• Local connections can be very helpful in finding your ideal property. You might be able to locate real estate listings through local clubs or expat forums. However, you will still have to hire a notary to handle the transaction, saving you money on agency costs.

2. Talk with a Property Agent aka Real Estate Broker

Belgian real estate brokers (agence immobilière/immokantoor) can assist you in finding a suitable home to purchase in addition to offering a variety of additional services including arranging property viewings, explaining the details of your contract, and occasionally even serving as interpreters.

Make sure to search around if you decide to hire a property agency or property hunter and choose one that will charge you a set fee rather than an hourly cost. Inquire specifically about the services they will be offering as well (with a cost breakdown if possible).

To purchase property through an agency, you need budget between €250 and €1,000. For extra services, property searchers could charge more.

Belgian real estate agents are regulated by the Professional Institute of Real Estate Agents (Institut Professionel des Agents Immobiliers, or IPI). To identify licensed agents, you can perform an internet search or confirm the licensing of a potential agent.

3. View and Choose a Property

The technique you use to search for a property in Belgium will affect how you see it. They will often be willing to accompany you on viewings if you are working with an agency or property hunter.

When viewing, make careful to look into the property completely. Make a list of the things you want to inspect and a list of the questions you want to ask the owner or the agent. Things to consider might include:

  • Looking for structural damage or moisture (and making sure to inspect the building’s outside);
  • Ensuring that there is enough space in the rooms and for storage;
  • What is the level of noise and is the structure sufficiently soundproof?
  • The state of the heating and plumbing – run taps to test water pressure and inquire about insulated pipes;
  • The quality of the neighbourhood—look at the facilities, the level of public safety, how lovely the surroundings are, etc.

Webcam-based remote viewings are now available through several estate agents’ and real estate websites. If you are from another country, they can be wonderful for getting a sense for the area, but it is recommended to do at least one viewing in person. If all else fails, consider asking a friend or coworker to drop over and have a look.

4. Make an Offer

You will normally be requested to submit a formal, written offer if you locate a place in Belgium that you wish to purchase. In Belgium, negotiating the price is customary, much like in many other nations. As a result, you can offer less than the asking price (typically anywhere between 5-15 percent below the asking price). The vendor will next decide whether to accept your offer or not.

If you plan to buy a property in Belgium through an agency, they might be able to assist you by giving you a template or creating an offer on your behalf.

A “commitment to purchase” contract (offre d’achat/koopintenties) may be required of you once the seller accepts your offer. Legally speaking, this binds the buyer to the transaction, albeit the seller is still free to pull out at this point.

5. Hire a Lawyer aka Notary

When buying your house, you will need a notary to act as your representative. Notaries are in charge of drafting the notarized deeds (acte notarié/notarile akte) that transfer the property’s legal ownership.

You might opt to work with a Belgian solicitor instead of Belgian notaries to get the necessary legal assistance. The National Chamber of Notaries, also known as the Nationale Kamer van Notarissen or the Königliche Föderation des belgischen Notare, should be a member. The French and German-speaking Bar Association (Ordre des barreaux francophones et germanophone) or the Flemish Bar Association regulates solicitors (Orde van Vlaamse balies).

6. Arrange a Survey

Your lender can require a value survey if you are getting a Belgian mortgage. Having the property surveyed is a smart step even if this is not the case because it will reveal any flaws and ensure that the structure has been priced fairly.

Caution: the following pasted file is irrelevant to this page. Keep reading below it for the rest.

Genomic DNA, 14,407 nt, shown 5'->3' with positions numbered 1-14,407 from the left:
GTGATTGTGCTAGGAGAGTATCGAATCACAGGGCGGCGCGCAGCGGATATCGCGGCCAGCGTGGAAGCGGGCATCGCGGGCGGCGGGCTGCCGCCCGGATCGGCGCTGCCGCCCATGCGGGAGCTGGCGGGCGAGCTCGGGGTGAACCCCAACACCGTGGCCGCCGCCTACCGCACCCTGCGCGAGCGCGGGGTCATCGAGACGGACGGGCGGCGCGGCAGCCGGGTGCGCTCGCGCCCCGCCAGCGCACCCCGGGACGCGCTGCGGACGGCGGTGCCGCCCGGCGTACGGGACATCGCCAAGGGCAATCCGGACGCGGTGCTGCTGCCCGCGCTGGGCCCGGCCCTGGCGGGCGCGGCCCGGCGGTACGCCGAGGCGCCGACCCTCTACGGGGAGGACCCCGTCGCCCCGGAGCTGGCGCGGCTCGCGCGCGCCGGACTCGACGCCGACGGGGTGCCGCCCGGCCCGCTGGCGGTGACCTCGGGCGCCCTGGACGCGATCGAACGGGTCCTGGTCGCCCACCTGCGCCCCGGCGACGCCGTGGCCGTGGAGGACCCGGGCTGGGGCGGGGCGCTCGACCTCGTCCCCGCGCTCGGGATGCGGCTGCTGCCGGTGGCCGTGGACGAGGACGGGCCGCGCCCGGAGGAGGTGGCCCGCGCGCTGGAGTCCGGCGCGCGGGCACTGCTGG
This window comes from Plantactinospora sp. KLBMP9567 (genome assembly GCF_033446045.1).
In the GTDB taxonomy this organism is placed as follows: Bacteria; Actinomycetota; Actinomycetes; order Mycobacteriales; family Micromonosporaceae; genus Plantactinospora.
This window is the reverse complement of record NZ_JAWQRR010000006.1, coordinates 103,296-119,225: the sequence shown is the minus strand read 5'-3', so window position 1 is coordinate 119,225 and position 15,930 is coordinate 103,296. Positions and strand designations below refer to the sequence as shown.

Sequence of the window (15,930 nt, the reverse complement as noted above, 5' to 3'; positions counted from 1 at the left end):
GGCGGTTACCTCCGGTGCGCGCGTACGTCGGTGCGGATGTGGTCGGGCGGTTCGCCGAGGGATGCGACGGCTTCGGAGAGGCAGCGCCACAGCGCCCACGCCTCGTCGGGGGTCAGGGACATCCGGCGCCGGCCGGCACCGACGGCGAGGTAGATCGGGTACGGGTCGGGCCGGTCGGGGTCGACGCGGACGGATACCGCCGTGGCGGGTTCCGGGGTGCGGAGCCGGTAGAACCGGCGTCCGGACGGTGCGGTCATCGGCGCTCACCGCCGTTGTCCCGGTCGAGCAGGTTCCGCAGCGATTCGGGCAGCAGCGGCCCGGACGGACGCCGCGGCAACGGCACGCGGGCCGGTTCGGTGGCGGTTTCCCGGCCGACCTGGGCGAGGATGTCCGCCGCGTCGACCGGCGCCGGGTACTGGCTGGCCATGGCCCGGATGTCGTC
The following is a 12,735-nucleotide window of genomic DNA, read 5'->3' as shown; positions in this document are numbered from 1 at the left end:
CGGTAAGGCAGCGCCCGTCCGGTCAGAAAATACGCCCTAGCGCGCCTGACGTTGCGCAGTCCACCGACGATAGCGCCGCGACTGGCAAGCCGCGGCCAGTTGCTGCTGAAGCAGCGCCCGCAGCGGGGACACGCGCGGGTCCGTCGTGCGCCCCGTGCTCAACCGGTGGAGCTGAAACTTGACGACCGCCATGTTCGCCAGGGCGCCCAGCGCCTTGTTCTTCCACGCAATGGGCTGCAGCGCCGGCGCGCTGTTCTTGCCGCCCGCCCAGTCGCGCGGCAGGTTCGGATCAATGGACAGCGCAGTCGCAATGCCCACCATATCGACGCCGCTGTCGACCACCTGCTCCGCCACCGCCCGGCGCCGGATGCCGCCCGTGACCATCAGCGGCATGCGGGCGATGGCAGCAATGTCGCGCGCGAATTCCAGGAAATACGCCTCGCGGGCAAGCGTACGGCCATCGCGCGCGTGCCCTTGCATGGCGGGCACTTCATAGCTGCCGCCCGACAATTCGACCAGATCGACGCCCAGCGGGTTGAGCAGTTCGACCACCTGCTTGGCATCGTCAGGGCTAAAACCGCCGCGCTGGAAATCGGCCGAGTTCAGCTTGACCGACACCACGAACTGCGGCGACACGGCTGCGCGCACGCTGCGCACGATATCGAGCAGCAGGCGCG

You have the right to lower your original offer if the valuation study finds any significant flaws that lower the property’s worth.

A value survey will run you about €200 + VAT. You might be able to get a surveyor via your mortgage company or real estate agency. As an alternative, the Royal Institute of Chartered Surveyors in Belgium may help you locate surveyors who speak English (RICS).

7. Exchange Contracts

Most contracts in Belgium must be written in either Dutch (verkoopcompromis) or French (compromis de vente); it is a requirement of law that the signer comprehends the contract in its entirety. You are thus entitled to bring a translation and request an explanation of each sentence in your native tongue.

Finding a real estate agent or notary who is proficient in your language should be possible if you’re seeking for translation into English or German. You might have to pay a translator directly for translations into other languages.

Both parties are committed to the sale after the contract has been signed. Even if they accept a larger offer, the seller cannot renege.

Belgian real estate sales contracts must at the very least include the following:

  • each buyer’s and seller’s identification and capacity;
  • a detailed account of the property’s features, including its state and area;
  • details of the deposit payment and the negotiated price;
  • date of signature and the title deeds’ deadline (four months after the selling date);
  • if the property was purchased as a buy-to-let or if it will be rented out;
  • clauses or requirements for construction or refurbishment work;
  • information about building insurance policies

After the contracts are signed, you have four months from the date of the purchase to register the sale of the home at the registrar office. Registration costs become payable after this time frame.

8. Pay the Initial Deposit

You must pay the deposit at the same time as you sign the contracts. This is often deposited into a client or escrow account and represents 10% of the asking price. The lender will often make the arrangements on how to accomplish this if you are taking out a Belgian mortgage.

If you cancel the transaction at a late point, the deposit serves as a guarantee, and you will lose this if you do.

9. Final Arrangements

You should receive the keys to your Belgian house once you have completed the necessary paperwork and made the required deposit.

As the property’s legitimate owner, you are now liable for all bills and municipal taxes relating to it. Remember to file the notarized deeds with your local registrar office (along with payment of registration tax). Within four months after the contracts’ signing, this must be completed.

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Adam is an internationally recognised author on financial matters, with over 760.2 million answer views on Quora.com, a widely sold book on Amazon, and a contributor on Forbes.